Of Shepherds and Resting

The Good Shepherd

“Come away by yourselves to a deserted place and rest a while.” ― The Gospel According to Mark

“Every person needs to take one day away. A day in which one consciously separates the past from the future. Jobs, family, employers, and friends can exist one day without any one of us, and if our egos permit us to confess, they could exist eternally in our absence. Each person deserves a day away in which no problems are confronted, no solutions searched for. Each of us needs to withdraw from the cares which will not withdraw from us.”
― Maya Angelou, Wouldn’t Take Nothing for My Journey Now

I sit here writing and wondering if this is the most hypocritical reflection I’ll write, to date.

Why? Because after praying with the upcoming Gospel, I want to point to the importance of rest. Even Jesus had to step away and rest. The ragtag gang following him got tired and needed rest. And they took it ― when they weren’t thwarted by clamoring crowds.

It feels hypocritical for me to reflect on this because I am someone who doesn’t do “stopping,” never mind resting, well. I’m always on to the next task; the next thing. And I’ve been that way my whole life. I don’t sit well, as my spouse, my family, anyone who knows me well can tell you.

And guess what? I’m tired a lot! Earlier in my marriage I used to resent how Pete would relax in his recliner with the Star Tribune and tune in the Twins. The nerve! Sitting still after ten hours on his feet in the shop! How entitled! NOT. Now I realize that he modeled for a long time something I needed to improve upon, but I had a hard time getting the message.

Thank God for meditation. It’s the one time that I give myself over to stillness and stopping. And it took a bad car accident and brain injury to get me in gear seven years ago! Thick headed. Yup.

The eighteen months of COVID stress and lockdown have taken their toll. Yes, many of us had more “alone” time than ever, but that doesn’t mean it was restful. Perhaps we had someone at risk for complications if they got sick ― or perhaps that someone was us! Perhaps we had loved ones far away where the epidemic had accelerated. Or loved ones in denial about the gravity of what we were dealing with. Perhaps we felt financial impacts. Or had youngsters or young adults trying to deal with the dismantling of their school, sports, and activities lives.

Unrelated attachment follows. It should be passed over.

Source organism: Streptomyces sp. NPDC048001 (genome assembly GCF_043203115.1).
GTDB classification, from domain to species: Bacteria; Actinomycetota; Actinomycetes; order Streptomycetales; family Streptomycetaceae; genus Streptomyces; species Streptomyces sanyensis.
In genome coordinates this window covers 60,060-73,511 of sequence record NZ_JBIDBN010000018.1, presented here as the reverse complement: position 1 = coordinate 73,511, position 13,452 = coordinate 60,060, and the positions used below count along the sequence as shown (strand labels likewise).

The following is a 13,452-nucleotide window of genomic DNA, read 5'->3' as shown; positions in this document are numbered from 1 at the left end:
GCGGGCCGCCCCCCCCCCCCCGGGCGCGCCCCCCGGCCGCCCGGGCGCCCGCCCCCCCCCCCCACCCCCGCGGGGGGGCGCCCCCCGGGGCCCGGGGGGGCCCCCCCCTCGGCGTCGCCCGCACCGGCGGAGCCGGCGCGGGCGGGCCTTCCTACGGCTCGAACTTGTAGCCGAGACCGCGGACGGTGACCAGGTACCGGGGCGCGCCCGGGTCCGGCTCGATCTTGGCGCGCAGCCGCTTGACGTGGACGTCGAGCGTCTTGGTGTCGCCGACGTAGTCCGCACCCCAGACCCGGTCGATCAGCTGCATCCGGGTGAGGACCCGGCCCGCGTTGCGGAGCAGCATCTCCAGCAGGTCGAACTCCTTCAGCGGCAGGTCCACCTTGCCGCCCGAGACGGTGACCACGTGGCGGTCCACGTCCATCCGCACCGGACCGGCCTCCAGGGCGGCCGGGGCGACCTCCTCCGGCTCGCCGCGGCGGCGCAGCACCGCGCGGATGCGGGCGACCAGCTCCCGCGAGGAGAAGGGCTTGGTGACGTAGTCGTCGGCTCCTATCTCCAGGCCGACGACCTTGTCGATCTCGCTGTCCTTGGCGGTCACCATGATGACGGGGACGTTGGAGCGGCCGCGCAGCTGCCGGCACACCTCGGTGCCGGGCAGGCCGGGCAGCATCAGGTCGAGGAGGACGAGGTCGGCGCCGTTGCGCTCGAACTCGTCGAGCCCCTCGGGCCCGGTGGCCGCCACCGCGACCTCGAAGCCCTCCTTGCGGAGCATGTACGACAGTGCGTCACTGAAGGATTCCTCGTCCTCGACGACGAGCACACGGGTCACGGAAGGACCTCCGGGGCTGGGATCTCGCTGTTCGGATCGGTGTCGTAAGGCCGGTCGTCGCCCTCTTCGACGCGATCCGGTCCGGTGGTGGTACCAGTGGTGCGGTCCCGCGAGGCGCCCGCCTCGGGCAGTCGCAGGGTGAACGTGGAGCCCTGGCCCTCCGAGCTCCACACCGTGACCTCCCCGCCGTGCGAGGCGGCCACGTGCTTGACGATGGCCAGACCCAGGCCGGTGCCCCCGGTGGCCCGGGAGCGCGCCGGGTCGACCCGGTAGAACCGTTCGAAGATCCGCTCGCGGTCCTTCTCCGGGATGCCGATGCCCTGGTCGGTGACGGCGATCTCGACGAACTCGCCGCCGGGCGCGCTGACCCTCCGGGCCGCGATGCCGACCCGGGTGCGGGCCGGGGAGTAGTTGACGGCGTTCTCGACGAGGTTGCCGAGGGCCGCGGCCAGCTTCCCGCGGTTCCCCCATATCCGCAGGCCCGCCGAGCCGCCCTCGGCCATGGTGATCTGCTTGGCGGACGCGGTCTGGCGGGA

I’m here to announce: It was stressful, not restful.

Now as we begin to come out of our caves, we need the injunction of this week’s Gospel more than ever. We need to regroup and refill. To be intentional about what we welcome back into our lives, and open to letting go of things that no longer serve us. To sit a while, before the artic chill blows in from Canada. To literally smell the flowers. Watch the birds. Contemplate the lake. Listen for the loons. I’ll be working on that in the days ahead. Perhaps I’ll report back in September. And you could do the same, if you like!

This weekend, I’ll be in New Jersey with our extended family remembering the life of my Uncle, John Hanley. I plan on filling up with some overdue hugs and conversation. I hope that in my absence you will enthusiastically welcome friend of Charis, friend of many of ours, Fr. Phil Rose, who will preside at Mass. Lucky you! I’ll be just taking off (hopefully) as you join Justin and Michael in the opening song. I hope you are part of providing a warm welcome to this wonderful friend and minister.

In gratitude for who you are in the world,
Trish
Pastoral Director

Charis
An Ecumenical Catholic Community
http://www.newcatholiccommunity.com
cháris Χάρις khar’ece
Our name means grace, good will, loving-kindness, favor; of the merciful kindness by which God, exerting his holy influence upon souls, turns them to Christ, keeps, strengthens, increases them in Christian faith, knowledge, affection, and kindles them to the exercise of the Christian virtues.

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